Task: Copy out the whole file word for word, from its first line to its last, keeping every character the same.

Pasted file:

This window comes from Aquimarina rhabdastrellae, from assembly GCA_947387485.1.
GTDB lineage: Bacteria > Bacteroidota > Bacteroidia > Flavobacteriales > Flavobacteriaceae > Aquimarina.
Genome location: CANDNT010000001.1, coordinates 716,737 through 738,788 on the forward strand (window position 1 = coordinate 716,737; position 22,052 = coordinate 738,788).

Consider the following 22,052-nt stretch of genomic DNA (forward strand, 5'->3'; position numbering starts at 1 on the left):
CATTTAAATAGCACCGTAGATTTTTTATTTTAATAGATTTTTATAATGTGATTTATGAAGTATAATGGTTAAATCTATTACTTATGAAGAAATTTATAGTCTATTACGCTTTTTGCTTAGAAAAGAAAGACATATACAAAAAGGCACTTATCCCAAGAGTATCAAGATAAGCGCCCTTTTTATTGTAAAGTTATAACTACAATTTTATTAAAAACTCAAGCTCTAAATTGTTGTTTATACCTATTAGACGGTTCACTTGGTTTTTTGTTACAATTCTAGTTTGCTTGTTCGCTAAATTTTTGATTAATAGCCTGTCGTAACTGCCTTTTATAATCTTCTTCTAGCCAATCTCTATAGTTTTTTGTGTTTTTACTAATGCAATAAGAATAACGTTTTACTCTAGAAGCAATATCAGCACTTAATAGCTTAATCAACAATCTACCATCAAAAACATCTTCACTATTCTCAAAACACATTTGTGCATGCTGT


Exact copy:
This window comes from Aquimarina rhabdastrellae, from assembly GCA_947387485.1.
GTDB lineage: Bacteria > Bacteroidota > Bacteroidia > Flavobacteriales > Flavobacteriaceae > Aquimarina.
Genome location: CANDNT010000001.1, coordinates 716,737 through 738,788 on the forward strand (window position 1 = coordinate 716,737; position 22,052 = coordinate 738,788).

Consider the following 22,052-nt stretch of genomic DNA (forward strand, 5'->3'; position numbering starts at 1 on the left):
CATTTAAATAGCACCGTAGATTTTTTATTTTAATAGATTTTTATAATGTGATTTATGAAGTATAATGGTTAAATCTATTACTTATGAAGAAATTTATAGTCTATTACGCTTTTTGCTTAGAAAAGAAAGACATATACAAAAAGGCACTTATCCCAAGAGTATCAAGATAAGCGCCCTTTTTATTGTAAAGTTATAACTACAATTTTATTAAAAACTCAAGCTCTAAATTGTTGTTTATACCTATTAGACGGTTCACTTGGTTTTTTGTTACAATTCTAGTTTGCTTGTTCGCTAAATTTTTGATTAATAGCCTGTCGTAACTGCCTTTTATAATCTTCTTCTAGCCAATCTCTATAGTTTTTTGTGTTTTTACTAATGCAATAAGAATAACGTTTTACTCTAGAAGCAATATCAGCACTTAATAGCTTAATCAACAATCTACCATCAAAAACATCTTCACTATTCTCAAAACACATTTGTGCATGCTGT